Fertility Preservation in Cancer Patients


University of Minnesota Physicians reproductive and oncology specialists are leaders in preserving fertility in cancer patients. Cancer treatments including chemotherapy, radiation therapy and bone marrow transplant can affect fertility; however, our program offers patients a variety of fertility preservation options from egg freezing and sperm banking to surgical ovarian transposition and more. These offerings, along with our legacy as a leader in cancer survivorship and extensive experience in fertility care, make us a destination for patients from around the world.

Fertility preservation options include:


Female

  • Embryo freezing
  • Egg freezing
  • Ovarian suppression
  • Donor egg
  • Gestational surrogacy
  • Surgical ovarian transposition
  • Radical trachelectomy

Male

  • Sperm banking
  • Sperm extraction
  • Donor sperm

Fertility Preservation for Men

Effects of Cancer Treatment on Male Fertility

Cancer treatment can cause problems in a number of different ways. It can:

  • Impair the testes' ability to produce healthy sperm
  • Harm the structures that are needed to ejaculate
  • Reduce the level of hormones that come from the brain to stimulate sperm production
     

Not all cancer treatments cause problems with fertility. It depends on the following factors:

  • Your diagnosis
  • The number and quality of sperm you produce before treatment
  • The type of surgery you have (Surgery that affects the reproductive structures may affect fertility)
  • The type and dose of chemotherapy you receive (Some drugs are more likely to affect fertility than others)
  • The dose of radiation you receive and the area of the body that is irradiated

These fertility problems may be temporary or permanent. You may regain the ability to produce healthy sperm after treatment. This may take months or even years. It is impossible to be sure how you will be affected. Thus, to preserve your fertility for the future you may elect to “bank” or store your sperm.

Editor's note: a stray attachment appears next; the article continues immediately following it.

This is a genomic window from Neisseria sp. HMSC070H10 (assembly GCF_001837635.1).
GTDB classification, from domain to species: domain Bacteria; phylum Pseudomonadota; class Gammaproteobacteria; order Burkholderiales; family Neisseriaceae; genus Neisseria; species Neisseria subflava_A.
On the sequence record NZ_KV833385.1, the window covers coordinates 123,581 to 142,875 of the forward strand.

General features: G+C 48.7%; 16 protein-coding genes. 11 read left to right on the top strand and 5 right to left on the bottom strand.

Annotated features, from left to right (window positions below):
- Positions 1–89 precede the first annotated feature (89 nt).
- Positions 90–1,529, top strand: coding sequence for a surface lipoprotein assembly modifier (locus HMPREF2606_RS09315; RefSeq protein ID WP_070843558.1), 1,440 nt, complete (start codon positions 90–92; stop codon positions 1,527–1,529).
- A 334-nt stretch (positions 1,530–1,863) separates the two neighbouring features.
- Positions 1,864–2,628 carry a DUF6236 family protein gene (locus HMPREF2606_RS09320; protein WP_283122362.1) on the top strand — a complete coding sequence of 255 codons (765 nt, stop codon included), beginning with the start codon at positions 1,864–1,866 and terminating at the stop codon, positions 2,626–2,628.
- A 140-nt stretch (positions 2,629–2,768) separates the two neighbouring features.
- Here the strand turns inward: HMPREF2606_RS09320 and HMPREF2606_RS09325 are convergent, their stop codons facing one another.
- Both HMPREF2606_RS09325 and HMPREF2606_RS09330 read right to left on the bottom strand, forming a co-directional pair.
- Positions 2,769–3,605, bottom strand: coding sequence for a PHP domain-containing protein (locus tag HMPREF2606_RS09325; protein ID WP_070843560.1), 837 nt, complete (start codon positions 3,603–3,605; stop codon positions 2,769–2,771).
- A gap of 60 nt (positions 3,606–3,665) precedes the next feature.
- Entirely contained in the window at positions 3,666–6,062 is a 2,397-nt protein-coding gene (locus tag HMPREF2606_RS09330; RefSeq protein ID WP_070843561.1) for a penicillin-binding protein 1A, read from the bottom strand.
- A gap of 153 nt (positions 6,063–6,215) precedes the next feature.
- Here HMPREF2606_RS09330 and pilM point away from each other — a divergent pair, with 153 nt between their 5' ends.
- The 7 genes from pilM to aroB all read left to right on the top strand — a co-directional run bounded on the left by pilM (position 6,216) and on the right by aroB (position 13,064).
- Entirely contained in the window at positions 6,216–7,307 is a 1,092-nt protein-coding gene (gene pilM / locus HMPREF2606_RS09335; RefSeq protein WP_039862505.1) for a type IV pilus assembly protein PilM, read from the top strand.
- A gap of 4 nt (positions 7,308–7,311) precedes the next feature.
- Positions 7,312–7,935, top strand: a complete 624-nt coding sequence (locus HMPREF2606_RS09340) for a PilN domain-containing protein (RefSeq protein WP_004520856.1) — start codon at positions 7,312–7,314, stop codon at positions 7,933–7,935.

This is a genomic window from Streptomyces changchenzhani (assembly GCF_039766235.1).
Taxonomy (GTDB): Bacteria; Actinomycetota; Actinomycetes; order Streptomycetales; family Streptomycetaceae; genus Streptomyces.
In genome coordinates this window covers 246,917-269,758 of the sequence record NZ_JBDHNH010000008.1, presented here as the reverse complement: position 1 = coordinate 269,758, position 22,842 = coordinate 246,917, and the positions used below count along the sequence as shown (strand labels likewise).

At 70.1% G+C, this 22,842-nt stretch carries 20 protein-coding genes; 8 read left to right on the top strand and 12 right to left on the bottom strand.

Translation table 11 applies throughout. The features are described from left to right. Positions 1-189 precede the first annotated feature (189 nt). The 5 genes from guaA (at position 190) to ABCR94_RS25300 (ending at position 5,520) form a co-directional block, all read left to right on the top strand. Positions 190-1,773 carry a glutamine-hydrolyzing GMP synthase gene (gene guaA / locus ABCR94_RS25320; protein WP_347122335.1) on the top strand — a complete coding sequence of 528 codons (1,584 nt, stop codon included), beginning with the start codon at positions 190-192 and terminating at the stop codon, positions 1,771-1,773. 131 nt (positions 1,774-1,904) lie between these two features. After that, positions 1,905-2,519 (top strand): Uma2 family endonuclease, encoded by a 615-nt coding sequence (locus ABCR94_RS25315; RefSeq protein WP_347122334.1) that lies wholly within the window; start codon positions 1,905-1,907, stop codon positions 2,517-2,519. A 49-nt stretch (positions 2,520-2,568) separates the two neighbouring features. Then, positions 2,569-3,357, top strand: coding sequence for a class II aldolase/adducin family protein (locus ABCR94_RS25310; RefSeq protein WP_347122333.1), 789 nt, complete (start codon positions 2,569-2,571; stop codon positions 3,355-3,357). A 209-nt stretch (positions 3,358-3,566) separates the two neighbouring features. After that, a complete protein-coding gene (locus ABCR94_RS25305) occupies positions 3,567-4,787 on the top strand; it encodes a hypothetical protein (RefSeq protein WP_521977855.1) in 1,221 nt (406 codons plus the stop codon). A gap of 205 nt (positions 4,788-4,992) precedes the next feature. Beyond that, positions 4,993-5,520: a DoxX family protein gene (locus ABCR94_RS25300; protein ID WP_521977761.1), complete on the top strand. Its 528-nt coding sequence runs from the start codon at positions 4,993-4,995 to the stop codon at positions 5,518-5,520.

One of the concerns about sperm banking is whether the patient’s sperm will be of sufficient quality and number to achieve pregnancy after the cryopreservation procedure. Although sperm count, motility, and physiology may be impaired, technological advances in assisted reproduction, such as direct injection of sperm into the oocyte (ICSI), can usually overcome these deficits. Finally, having multiple samples of sperm stored is definitely an advantage, since it may reduce the need for in vitro fertilization and increase the chance for successful pregnancy outcome. But the desire to bank multiple ejaculates must be weighed against the necessity of treatment initiation and financial constraints.

An ‘Informed Consent Document’ authorizing consent for freezing and storage of the semen/testicular tissue must be completed prior to specimen production. The necessary document, entitled: Agreement and authorization for the storage of semen and/or testicular tissue can be obtained here.

How much will it cost to bank my sperm?

The charges for sperm banking include several fees. These include:

  • Collection
  • Analysis
  • Freezing
  • Storage of the specimens
     

At the University of Minnesota Physicians Reproductive Medicine Center, sperm banking costs $200 with an annual storage fee of $500. Please be advised these fees are subject to change without notice.

You will also be required to have blood tests for certain infectious diseases. There could be additional charges for these tests. Call your insurance company to find out if you have coverage for sperm banking. Explain that your doctor has suggested sperm banking because of a diagnosis of cancer. Request a letter of medical necessity from your cancer doctor and forward the letter to your insurance company.

What’s next after my cancer therapy?

In general, it is suggested to wait at least 12 months after treatment before trying to have a child. With some chemotherapy agents you may not need to wait this long, but with others you may need to wait several years. Please check with your doctor to see how long you should wait. After the period of waiting recommended by your physician you may want to have a fresh sample of semen analyzed to see if you have enough healthy sperm to have a child naturally. Many men will be successful and never have to use their frozen sperm.

If, however, your therapy has resulted in you having too few or no sperm then the specimens you saved by sperm banking can be used to try and conceive a child. You may need the assistance of a fertility expert, such as a board-certified reproductive endocrinologist at the University of Minnesota Physicians Reproductive Medicine Center. These physicians have expertise in helping couples with fertility issues to have a child. Call 612.372.7050 for answers to your questions or concerns.
 

 


 
 

Central Scheduling: 612.672.7422

Provider Referrals: 612.672.7000

Administrative Offices: 612.884.0600
 

©2014 Regents of the University of Minnesota. All rights reserved.